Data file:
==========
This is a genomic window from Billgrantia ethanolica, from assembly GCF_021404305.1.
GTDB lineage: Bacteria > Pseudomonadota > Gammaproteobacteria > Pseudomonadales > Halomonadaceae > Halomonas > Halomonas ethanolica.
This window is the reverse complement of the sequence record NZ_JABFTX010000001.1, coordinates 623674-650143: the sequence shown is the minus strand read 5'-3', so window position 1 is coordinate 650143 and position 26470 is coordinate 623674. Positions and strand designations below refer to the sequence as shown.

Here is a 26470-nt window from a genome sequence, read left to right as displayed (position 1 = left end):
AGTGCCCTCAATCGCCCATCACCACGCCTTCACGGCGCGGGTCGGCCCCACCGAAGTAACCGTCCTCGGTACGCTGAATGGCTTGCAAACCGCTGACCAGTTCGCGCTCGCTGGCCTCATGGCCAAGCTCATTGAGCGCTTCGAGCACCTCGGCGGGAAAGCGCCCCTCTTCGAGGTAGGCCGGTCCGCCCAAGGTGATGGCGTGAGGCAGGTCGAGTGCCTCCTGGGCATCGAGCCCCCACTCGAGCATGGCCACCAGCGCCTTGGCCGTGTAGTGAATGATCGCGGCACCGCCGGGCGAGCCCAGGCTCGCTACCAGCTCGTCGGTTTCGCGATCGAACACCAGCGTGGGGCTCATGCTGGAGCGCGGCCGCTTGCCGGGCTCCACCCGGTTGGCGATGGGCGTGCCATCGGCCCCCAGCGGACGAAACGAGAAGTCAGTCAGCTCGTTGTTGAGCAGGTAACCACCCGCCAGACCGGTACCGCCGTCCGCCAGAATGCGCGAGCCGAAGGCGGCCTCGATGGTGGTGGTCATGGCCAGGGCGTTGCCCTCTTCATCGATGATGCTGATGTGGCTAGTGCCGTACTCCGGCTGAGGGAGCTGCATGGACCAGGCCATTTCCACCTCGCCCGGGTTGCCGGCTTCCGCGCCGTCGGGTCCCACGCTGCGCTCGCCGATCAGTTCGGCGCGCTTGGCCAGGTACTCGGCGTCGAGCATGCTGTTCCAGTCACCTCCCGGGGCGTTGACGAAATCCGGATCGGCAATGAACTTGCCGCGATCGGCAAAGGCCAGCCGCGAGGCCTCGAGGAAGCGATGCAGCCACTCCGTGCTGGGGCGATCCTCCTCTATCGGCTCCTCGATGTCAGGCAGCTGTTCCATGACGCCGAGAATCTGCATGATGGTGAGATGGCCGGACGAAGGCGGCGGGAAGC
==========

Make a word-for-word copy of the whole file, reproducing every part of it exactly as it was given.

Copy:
This is a genomic window from Billgrantia ethanolica, from assembly GCF_021404305.1.
GTDB lineage: Bacteria > Pseudomonadota > Gammaproteobacteria > Pseudomonadales > Halomonadaceae > Halomonas > Halomonas ethanolica.
This window is the reverse complement of the sequence record NZ_JABFTX010000001.1, coordinates 623674-650143: the sequence shown is the minus strand read 5'-3', so window position 1 is coordinate 650143 and position 26470 is coordinate 623674. Positions and strand designations below refer to the sequence as shown.

Here is a 26470-nt window from a genome sequence, read left to right as displayed (position 1 = left end):
AGTGCCCTCAATCGCCCATCACCACGCCTTCACGGCGCGGGTCGGCCCCACCGAAGTAACCGTCCTCGGTACGCTGAATGGCTTGCAAACCGCTGACCAGTTCGCGCTCGCTGGCCTCATGGCCAAGCTCATTGAGCGCTTCGAGCACCTCGGCGGGAAAGCGCCCCTCTTCGAGGTAGGCCGGTCCGCCCAAGGTGATGGCGTGAGGCAGGTCGAGTGCCTCCTGGGCATCGAGCCCCCACTCGAGCATGGCCACCAGCGCCTTGGCCGTGTAGTGAATGATCGCGGCACCGCCGGGCGAGCCCAGGCTCGCTACCAGCTCGTCGGTTTCGCGATCGAACACCAGCGTGGGGCTCATGCTGGAGCGCGGCCGCTTGCCGGGCTCCACCCGGTTGGCGATGGGCGTGCCATCGGCCCCCAGCGGACGAAACGAGAAGTCAGTCAGCTCGTTGTTGAGCAGGTAACCACCCGCCAGACCGGTACCGCCGTCCGCCAGAATGCGCGAGCCGAAGGCGGCCTCGATGGTGGTGGTCATGGCCAGGGCGTTGCCCTCTTCATCGATGATGCTGATGTGGCTAGTGCCGTACTCCGGCTGAGGGAGCTGCATGGACCAGGCCATTTCCACCTCGCCCGGGTTGCCGGCTTCCGCGCCGTCGGGTCCCACGCTGCGCTCGCCGATCAGTTCGGCGCGCTTGGCCAGGTACTCGGCGTCGAGCATGCTGTTCCAGTCACCTCCCGGGGCGTTGACGAAATCCGGATCGGCAATGAACTTGCCGCGATCGGCAAAGGCCAGCCGCGAGGCCTCGAGGAAGCGATGCAGCCACTCCGTGCTGGGGCGATCCTCCTCTATCGGCTCCTCGATGTCAGGCAGCTGTTCCATGACGCCGAGAATCTGCATGATGGTGAGATGGCCGGACGAAGGCGGCGGGAAGC